Secondly, the environmental. One of the most significant benefits of vessels using moorings rather than anchoring is in protecting the undersea environment. This was the primary reason for the public-private partnership between VIPCA and DPNR in 2017, and what led to the securing of grants to install the moorings for which this permit is now requested. According to Steve Prosterman, Dive Safety Officer at the University of the Virgin Islands, anchoring can not only break corals that may take a century to grow back, but the action of the anchor chain sweeping back and forth as the yacht moves in the wind creates a V-shaped area of destruction of soft corals like sea fans as well as seagrass, a mainstay of endangered sea turtles. The helix-shaped mooring we propose only disrupts a 2-to-3-inch area on the seafloor. Plus, the line attached to the yacht is supported by a floating buoy, removing the lengthy and damaging anchor chain, thus preventing the damaging action seen in anchoring. One of the top natural draws to the U.S. Virgin Islands is its marine environment and the proposed moorings will be protective.
Third, employment. To be safe and secure, moorings must be routinely surveilled and continually maintained. Revenue generated by transient boaters using the 100 new moorings is approximately equal to the cost of their surveillance, management and maintenance. Thus, this is a self-funding, not profit-making program. Through VIPCA’s programs such as the Marine Apprenticeship Program, which is a 5-week Captain’s training course for Virgin Islands residents between the ages of 19 to 29, the surveillance and management of the moorings will be yet another of the job opportunities in the territory’s marine industry. Not least to mention that as the yacht charter industry booms, so too does job availability both on the water for recruitment of local captains, as well as on the shore in marine technical services. At the heart of VIPCA’s mission is to boost local workforce recruitment in the marine industry.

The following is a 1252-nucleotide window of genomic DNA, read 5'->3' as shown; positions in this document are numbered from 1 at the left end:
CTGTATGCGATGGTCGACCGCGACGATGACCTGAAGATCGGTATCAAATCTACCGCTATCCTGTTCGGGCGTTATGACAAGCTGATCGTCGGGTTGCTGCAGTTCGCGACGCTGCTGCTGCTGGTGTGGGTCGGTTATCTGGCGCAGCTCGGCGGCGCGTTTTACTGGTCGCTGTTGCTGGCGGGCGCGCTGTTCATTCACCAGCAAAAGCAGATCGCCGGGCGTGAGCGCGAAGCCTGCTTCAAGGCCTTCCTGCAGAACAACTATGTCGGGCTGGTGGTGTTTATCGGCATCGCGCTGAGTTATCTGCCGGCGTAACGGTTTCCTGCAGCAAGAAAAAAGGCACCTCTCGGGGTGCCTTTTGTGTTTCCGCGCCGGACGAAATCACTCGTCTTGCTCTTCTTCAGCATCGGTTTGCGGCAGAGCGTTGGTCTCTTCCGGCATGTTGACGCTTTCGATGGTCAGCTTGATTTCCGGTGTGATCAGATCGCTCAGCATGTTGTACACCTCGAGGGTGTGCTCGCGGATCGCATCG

In conclusion, the US Virgin Islands marine environment is a huge draw for visitors and marine tourism a critical part of the territory’s economy. In recent years, the rebound in marine tourism more quickly than land-based venues after hurricanes followed by the influx of transient yachts to the territory as neighboring islands borders closed due to the COVID-19 pandemic, presents an opportunity to provide for and strengthen this part of the economy. In tandem and just as importantly, a vibrant marine industry and the infrastructure that supports it such as these moorings can benefit the people of the Virgin Islands in three key ways which I touched on earlier. To underscore, there’s the opportunity of additional jobs both in the industry directly and indirectly in support services; secondly, the benefits of resource preservation and a healthy undersea ecosystem which supports fish stocks; and thirdly, the recreational enjoyment of the territory’s beaches and bays via strategic mooring placement by DPNR.
On behalf of VIPCA, we request that the Senate approve Minor Coastal Zone Management Permit No. CZT-44-19W for VIPCA to install 100 hundred helix-type moorings at locations across the Virgin Islands. Thank you for the opportunity to testify.
VIPCA Presented twice at the USVI Governments Community Business Forum 2020 – keeping the Marine Yacht Charter in the foreground as a Covid-19 prepared and safe to remain open industry.
BRITISH VIRGIN ISLANDS Update Nov 12th 2020:
These conditions apply to each inbound person over 5 years old:
1) Visitors need to be issued a Travel Certificate via the app bvigateway.bviaa.com
2) Valid negative PCR Covid 19 test within 5 days, submitted and approved, prior to BVI arrival from low risk countries and within 3 days for medium and high risk countries.
3) Covid Insurance
4) Testing at Port of Entry for each person arriving.
5) A subsequent test 4 days later.
6) Each person to have a wristband and a tracking app on their phone.
7) Combined cost for items 4), 5) and 6) $175 per person.
Negative results from the day 4 test allows unlimited exploration of the BVI.
Charter Yacht Bubble. A charter vessel can be your isolated safe place. Charter Yachts can move between designated safe haven anchorages, (TBD by the BVI Government) until the 4 day test negative results open up the itinerary.
Regulated Garbage and Garbage Removal Upon Arrival to USVI